"Nolle prossed," also known as "nolle prosequi," is Latin for "we shall no longer prosecute." Courts use it in both civil and criminal cases, but with different motivations.
In a civil case, nolle prosequi becomes an entry on the record when the plaintiff states that he or she no longer wants to pursue the matter. It is more common for prosecutors to use it during criminal cases.
When it comes to criminal cases, the prosecutor may use this term to admit that he or she cannot prove the charges, or when there is sufficient evidence to counter the accuser's claim. It is possible to declare nolle prossed at any time between the charges being brought to the point that the jury returns a verdict or the defendant makes a plea. Some judges may make the declaration if they are convinced that the defendant is innocent, or if the defendant dies. One notable case where this measure was used was Osama Bin Laden, who no longer faced charges for his involvement in 9/11 after his death in 2011.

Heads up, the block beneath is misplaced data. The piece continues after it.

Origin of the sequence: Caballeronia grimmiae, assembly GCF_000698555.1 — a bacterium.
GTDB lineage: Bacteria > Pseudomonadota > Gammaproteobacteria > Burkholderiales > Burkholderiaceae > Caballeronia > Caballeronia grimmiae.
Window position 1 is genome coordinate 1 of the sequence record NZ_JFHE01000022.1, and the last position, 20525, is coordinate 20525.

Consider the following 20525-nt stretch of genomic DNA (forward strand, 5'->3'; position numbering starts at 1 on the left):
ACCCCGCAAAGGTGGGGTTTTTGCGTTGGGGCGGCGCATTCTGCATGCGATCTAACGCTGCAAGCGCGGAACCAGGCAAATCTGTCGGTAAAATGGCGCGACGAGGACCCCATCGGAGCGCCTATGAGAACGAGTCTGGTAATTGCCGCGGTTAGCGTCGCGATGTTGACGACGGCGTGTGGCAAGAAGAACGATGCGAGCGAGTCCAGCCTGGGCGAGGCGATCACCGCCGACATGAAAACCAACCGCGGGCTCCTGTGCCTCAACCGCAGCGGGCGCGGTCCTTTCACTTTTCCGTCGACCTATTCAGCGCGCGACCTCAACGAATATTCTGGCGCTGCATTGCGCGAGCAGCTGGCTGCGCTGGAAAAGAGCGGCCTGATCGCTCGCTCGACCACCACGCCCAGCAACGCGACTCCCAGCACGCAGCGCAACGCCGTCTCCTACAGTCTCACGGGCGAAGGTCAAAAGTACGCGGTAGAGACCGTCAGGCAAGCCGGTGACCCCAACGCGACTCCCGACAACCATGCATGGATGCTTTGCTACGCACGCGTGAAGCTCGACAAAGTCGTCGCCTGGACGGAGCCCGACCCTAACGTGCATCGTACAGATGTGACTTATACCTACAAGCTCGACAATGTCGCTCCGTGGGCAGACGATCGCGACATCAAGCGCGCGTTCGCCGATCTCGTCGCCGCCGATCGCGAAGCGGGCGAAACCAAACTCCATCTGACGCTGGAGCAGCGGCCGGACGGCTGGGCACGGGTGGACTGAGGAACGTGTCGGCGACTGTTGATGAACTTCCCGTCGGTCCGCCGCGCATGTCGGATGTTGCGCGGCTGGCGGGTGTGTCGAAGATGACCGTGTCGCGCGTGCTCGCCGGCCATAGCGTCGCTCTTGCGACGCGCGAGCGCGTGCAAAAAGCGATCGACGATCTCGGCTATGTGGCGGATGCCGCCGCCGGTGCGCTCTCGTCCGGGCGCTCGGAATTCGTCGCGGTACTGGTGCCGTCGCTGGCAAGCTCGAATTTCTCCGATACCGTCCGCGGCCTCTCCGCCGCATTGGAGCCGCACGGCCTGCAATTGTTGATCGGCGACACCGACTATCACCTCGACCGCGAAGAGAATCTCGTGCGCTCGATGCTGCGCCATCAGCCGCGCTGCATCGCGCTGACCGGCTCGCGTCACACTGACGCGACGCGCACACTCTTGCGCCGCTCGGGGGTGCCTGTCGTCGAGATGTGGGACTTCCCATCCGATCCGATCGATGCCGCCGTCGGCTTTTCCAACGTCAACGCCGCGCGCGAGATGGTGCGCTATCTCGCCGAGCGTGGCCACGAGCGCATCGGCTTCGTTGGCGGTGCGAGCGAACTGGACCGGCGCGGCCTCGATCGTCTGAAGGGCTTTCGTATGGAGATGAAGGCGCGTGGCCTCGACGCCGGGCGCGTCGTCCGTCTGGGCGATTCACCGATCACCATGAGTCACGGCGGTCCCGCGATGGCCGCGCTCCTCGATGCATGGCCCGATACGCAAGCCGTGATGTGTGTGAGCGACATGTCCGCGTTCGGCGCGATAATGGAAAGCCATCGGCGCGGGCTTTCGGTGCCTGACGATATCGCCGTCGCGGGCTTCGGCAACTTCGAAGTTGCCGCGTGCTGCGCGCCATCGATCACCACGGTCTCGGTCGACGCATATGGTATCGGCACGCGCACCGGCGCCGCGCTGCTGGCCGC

It is important to note that nolle prosequi is not the equivalent of an acquittal. Therefore, if further evidence comes to light, the accused does not fall under double jeopardy laws.